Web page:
While the first 13 episodes largely focused on Kenichi's transformation from a wimp into a determined martial arts student, this set of episodes works on developing his fighting ability. After he moves into the dojo, he learns to develop his confidence and how to channel his strength training into actual techniques. I found this preferable to the first half because it's not as formulaic as the train-fight-win pattern that the series toyed with. Kenichi still faces his fair share of opponents, but those conflicts are paced more naturally throughout the show.

Notably, I find the female fanservice to be at appropriate levels, too. Yes, there are also leering men and bouncing breasts, but Miu can really hold her own—and not just because she's a martial arts master. In spite of her figure, which makes her a target for gawkers (both male and female), she's a great female protagonist, and a good role model. She doesn't take crap from any of the men in the dojo, and she's kind to everyone around her. On top of that, she's also a great cook, which goes to show that it is indeed possible to be good at household duties without being a desperate doormat, as so many anime series are wont to suggest.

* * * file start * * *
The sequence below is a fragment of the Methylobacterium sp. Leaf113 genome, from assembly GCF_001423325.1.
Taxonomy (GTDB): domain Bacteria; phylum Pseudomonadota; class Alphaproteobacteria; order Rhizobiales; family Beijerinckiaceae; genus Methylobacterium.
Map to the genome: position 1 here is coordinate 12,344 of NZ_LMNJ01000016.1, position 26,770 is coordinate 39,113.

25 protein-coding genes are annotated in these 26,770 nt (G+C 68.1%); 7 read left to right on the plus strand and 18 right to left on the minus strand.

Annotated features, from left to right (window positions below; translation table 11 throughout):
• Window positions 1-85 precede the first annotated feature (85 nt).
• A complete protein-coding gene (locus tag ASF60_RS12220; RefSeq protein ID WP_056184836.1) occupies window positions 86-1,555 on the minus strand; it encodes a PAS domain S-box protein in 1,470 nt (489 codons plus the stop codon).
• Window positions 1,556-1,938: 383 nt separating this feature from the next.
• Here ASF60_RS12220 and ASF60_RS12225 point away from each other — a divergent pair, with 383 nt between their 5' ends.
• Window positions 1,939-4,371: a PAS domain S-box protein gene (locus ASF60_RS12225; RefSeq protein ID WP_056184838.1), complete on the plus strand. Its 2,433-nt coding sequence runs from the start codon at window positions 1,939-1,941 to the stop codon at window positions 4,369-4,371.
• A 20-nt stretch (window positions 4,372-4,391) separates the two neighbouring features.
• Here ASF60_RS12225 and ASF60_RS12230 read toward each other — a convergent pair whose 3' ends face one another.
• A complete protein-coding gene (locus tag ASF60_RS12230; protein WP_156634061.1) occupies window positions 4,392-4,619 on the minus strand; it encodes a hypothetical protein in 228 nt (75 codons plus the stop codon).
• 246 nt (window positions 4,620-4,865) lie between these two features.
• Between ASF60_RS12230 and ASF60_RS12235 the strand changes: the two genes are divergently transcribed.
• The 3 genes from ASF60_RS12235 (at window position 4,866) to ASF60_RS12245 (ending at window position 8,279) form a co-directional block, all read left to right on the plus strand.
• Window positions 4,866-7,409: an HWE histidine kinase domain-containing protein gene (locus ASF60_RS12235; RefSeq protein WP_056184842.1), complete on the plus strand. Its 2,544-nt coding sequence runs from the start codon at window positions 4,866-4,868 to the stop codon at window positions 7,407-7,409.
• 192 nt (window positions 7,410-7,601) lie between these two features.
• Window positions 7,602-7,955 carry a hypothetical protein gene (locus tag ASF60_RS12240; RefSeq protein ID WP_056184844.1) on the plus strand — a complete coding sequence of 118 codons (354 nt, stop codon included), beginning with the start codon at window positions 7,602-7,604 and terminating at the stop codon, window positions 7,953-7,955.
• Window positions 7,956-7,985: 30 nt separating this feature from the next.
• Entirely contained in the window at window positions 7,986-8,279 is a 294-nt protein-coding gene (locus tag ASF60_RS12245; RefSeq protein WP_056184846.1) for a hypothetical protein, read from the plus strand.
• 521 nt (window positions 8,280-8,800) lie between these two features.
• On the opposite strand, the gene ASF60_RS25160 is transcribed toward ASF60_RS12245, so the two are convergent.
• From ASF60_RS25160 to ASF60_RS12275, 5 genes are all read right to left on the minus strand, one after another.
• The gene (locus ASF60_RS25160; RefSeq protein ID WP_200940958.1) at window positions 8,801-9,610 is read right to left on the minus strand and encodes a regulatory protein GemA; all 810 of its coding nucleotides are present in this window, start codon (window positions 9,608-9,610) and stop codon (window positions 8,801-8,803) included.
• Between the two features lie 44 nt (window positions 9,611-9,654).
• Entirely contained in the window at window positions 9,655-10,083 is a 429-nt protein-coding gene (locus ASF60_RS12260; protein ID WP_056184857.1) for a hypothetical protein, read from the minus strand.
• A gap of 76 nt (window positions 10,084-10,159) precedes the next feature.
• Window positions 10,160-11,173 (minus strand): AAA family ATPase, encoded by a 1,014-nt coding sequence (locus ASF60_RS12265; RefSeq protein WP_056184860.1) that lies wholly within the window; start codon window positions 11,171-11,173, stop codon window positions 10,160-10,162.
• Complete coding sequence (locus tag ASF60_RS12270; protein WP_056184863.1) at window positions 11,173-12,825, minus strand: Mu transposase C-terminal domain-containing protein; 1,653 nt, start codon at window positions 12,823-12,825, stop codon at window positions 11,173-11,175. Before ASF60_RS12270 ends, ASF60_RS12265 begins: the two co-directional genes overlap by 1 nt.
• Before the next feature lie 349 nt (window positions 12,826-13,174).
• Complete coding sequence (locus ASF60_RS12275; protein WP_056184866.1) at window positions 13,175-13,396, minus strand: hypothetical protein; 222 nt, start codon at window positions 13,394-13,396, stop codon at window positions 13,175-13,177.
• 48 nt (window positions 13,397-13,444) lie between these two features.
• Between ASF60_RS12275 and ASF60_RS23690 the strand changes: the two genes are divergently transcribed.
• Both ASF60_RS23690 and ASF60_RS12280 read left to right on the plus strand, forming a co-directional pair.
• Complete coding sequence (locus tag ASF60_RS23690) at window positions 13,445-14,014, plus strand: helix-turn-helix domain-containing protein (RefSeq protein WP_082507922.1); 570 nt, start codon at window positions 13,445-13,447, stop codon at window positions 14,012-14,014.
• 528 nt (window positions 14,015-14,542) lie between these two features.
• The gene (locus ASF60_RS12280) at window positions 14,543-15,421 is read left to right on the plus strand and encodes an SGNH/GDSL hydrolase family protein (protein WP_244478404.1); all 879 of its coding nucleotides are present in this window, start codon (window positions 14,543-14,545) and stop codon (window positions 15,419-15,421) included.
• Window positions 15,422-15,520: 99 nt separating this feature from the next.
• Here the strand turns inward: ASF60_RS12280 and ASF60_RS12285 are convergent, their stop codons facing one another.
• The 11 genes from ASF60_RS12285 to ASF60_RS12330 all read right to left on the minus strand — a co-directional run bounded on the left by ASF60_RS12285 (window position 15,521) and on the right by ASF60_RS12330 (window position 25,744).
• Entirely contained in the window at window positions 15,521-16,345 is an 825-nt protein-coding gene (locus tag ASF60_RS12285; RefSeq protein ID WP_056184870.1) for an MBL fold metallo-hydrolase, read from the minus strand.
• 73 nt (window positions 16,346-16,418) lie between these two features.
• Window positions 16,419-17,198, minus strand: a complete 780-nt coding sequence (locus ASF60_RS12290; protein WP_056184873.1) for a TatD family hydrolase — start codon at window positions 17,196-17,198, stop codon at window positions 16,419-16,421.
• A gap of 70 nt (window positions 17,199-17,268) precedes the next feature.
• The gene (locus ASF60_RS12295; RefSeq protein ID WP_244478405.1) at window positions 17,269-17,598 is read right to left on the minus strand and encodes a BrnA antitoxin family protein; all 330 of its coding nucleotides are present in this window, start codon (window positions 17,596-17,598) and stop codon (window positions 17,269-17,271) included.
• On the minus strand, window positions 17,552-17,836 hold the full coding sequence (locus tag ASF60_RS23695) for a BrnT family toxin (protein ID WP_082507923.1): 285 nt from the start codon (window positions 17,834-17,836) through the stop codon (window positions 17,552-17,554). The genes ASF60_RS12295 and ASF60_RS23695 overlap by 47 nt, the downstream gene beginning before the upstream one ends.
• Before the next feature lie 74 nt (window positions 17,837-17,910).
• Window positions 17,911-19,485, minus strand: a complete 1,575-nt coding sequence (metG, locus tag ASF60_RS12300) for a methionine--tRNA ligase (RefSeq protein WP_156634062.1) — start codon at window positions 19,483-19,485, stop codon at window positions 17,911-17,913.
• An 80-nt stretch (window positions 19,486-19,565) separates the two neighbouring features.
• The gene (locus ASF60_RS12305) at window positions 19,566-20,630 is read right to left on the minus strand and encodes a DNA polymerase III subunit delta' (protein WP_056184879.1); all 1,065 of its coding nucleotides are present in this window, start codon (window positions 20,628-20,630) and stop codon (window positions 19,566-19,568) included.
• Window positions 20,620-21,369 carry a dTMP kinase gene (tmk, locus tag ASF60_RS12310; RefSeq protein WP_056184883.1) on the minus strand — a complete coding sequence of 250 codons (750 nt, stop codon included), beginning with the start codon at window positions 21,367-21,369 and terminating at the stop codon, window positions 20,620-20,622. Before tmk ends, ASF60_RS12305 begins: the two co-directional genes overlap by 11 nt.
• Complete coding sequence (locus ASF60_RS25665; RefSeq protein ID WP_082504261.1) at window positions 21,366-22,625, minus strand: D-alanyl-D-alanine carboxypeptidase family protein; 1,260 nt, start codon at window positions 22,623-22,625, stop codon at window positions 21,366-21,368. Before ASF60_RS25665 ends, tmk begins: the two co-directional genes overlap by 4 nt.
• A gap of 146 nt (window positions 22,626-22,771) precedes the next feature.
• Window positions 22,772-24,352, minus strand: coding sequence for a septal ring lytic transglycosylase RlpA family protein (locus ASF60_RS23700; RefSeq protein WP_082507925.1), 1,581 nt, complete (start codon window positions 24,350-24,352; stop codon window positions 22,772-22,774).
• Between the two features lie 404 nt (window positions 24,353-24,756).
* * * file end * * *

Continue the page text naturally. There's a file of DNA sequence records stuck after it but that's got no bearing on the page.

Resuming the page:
For all those who prefer to watch their anime dubbed, this series definitely delivers. The characters are mostly well cast, especially Kenichi, who's played by Josh Grelle. He has Kenichi's panic attacks down to a science, and his exhausted pleas for mercy work well for comic effect.

KenIchi the Mightiest Disciple is a great choice for people who devour shows like Naruto and Bleach. They're not my cup of tea, but they're well-matched in terms of action and fast-paced storytelling. The fighting in this series is slightly more grounded in reality, too, so it's easier to relate to than throwing fireballs. If you enjoy Shonen Jump-type shows, you should definitely check this out.[TOP]

That's it for this week. Thanks for reading!

This week's shelves are from Amelia, who writes the following:

"Hello, my name is Amelia! I like to keep my room well packed, but with a clear functional pathway around my bed so I can get to my goodies easily. I've been collecting for about 4 years with my allowance overtime, starting from back when I was near the end of Middle School. My favorite anime series is "Cowboy Bebop", and my favorite manga series is "GTO: Great Teacher Onizuka".

And on a side note, bonus points to whoever can correctly identify the girl on my dakimakura *blushes*, and the fine art photograph framed in silver of an anime figurine!"